The profound joy and exuberance that many working women look forward to into motherhood can sometimes be clouded with anxiety, especially if they are not sure of their employee rights. This is why it is important that you know the rights you are entitled to.
In Australia, employees are protected under the Sex Discrimination Act 1984, Fair Work Act, and other state and territorial laws. All these laws have provisions cover the whole period of a woman’s pregnancy up until she goes back to work. It is even unlawful for an employer to ask a prospective employee during the hiring period if she is pregnant or has plans to get pregnant, and for her to receive unjust treatment for whatever her answer will be.
Additionally, women are protected from workplace discrimination due to her pregnancy, which are the following: demotion, dismissal, be treated unfairly or differently, lessened working hours, given less important work, not lined up for promotion or for training.
For companies like Vinomofo.com, an online wine retailer company from Melbourne, the value of work-life balance, especially for those raising children, is an important part of their policies. They have special milestones for expecting parents before and after the baby’s birth, and even expecting fathers are given flexible hours to attend their parenting roles, even prior to baby’s birth. This is an ideal example of a company respecting the rights of its pregnant and parent employees. Here are three important employee rights that mothers definitely should know about.
Employees can avail parental leaves when she gives birth; in the case that the employee is male, the spouse or partner gives birth; or when the employee adopts a child aging below sixteen years. Employees are entitled to twelve months of unpaid parental leave and also may file for an additional 12 more months. It is, however, important to note that the duration of an employee in the company, which in general should be at least twelve months, is among the considerations of the entitlement for the leave.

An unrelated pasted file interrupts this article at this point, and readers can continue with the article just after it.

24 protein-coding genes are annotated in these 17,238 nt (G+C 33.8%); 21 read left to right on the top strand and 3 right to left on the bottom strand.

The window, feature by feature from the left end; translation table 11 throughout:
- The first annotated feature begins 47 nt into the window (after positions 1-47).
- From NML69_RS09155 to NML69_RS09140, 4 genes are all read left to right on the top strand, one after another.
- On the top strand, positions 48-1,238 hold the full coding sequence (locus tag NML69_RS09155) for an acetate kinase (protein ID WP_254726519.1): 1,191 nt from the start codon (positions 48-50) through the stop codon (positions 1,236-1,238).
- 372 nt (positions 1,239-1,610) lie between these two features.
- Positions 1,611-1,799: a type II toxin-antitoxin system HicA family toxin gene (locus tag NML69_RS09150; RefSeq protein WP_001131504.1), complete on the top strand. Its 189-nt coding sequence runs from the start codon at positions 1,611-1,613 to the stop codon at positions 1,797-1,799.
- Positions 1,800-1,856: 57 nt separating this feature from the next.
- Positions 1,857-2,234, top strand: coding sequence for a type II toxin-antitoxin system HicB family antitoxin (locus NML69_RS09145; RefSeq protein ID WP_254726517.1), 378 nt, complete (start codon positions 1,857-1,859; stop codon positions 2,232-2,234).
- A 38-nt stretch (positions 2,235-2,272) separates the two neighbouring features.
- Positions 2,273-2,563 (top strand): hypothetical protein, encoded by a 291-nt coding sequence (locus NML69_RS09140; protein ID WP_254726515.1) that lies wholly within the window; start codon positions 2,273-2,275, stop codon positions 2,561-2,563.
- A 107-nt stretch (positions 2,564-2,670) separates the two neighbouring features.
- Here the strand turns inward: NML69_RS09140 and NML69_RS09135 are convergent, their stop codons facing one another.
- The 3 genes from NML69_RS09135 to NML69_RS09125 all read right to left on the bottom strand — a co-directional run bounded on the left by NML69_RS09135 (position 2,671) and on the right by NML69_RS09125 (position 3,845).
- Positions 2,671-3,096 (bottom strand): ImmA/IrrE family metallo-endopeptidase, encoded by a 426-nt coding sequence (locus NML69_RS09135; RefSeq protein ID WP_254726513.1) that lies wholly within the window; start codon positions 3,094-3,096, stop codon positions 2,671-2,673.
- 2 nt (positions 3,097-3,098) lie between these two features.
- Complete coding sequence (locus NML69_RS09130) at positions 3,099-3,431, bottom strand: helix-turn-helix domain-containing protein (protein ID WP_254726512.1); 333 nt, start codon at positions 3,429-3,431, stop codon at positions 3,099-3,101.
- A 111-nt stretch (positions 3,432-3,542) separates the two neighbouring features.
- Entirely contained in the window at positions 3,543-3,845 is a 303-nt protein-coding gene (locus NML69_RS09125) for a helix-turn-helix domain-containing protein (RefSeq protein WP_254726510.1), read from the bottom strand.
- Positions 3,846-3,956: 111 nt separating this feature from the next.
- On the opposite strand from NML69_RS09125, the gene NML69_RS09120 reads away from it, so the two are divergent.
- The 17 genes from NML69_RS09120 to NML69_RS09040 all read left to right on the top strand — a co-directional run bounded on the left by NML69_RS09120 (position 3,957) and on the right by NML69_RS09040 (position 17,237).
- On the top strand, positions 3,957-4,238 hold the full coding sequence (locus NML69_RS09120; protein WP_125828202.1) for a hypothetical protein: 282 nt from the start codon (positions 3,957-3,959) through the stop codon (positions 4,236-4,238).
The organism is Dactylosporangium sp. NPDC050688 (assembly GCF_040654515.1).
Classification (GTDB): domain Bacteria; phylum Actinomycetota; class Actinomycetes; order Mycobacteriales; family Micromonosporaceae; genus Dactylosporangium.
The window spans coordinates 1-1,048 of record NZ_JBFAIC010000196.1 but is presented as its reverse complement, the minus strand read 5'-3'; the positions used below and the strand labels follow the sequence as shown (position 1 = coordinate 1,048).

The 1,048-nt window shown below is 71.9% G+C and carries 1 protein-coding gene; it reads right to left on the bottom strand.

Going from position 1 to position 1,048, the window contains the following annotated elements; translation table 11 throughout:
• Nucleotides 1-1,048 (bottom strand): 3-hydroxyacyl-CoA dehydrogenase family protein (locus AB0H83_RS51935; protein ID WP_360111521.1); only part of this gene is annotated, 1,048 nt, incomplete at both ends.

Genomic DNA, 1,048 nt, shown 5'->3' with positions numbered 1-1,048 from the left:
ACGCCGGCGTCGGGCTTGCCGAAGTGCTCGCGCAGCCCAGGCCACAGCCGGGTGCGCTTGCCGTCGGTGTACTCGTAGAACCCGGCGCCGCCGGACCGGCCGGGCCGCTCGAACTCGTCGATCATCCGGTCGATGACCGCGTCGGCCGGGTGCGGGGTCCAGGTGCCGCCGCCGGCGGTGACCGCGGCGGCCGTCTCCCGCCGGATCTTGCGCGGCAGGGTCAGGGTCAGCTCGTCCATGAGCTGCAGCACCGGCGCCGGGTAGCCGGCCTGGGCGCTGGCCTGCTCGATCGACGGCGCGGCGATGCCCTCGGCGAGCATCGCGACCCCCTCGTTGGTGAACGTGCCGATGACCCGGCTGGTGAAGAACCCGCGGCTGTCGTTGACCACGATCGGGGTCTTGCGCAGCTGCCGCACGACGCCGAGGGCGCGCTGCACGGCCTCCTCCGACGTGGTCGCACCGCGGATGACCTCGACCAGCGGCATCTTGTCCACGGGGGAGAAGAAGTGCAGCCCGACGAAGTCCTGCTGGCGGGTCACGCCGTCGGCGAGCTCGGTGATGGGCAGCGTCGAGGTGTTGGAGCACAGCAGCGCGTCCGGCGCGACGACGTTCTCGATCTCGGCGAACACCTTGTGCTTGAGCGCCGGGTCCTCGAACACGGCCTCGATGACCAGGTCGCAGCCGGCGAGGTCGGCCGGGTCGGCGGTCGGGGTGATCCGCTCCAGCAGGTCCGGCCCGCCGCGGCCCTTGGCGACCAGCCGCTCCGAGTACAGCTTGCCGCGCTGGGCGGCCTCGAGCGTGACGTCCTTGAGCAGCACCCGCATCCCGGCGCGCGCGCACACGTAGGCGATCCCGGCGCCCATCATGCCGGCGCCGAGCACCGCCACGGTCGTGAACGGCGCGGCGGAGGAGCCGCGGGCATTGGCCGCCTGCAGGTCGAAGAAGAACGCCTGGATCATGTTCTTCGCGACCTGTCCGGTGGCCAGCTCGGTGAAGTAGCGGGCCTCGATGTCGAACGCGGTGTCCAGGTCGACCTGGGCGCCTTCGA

An employee can get his or her Parental Leave Pay from both the employer Paid Parental Leave and from the Australian Government. For an employee who is the child’s primary caregiver is entitled to a pay worth eighteen weeks, at the minimum wage rate. The pay may be given before, after, or any time during the leave.
A Special Maternity Leave may also be availed by a pregnant employee suffering from a pregnancy-related sickness or injury, or if she goes through a miscarriage, pregnancy termination, or stillbirth after twelve weeks of pregnancy. For pregnancy-related illness, the employee may come back to work when the illness ends or after birth, whichever will come first. For the latter reason for Special Maternity Leave, the employee may come back to work until she is deemed fit to work.
Safe job or no safe job leave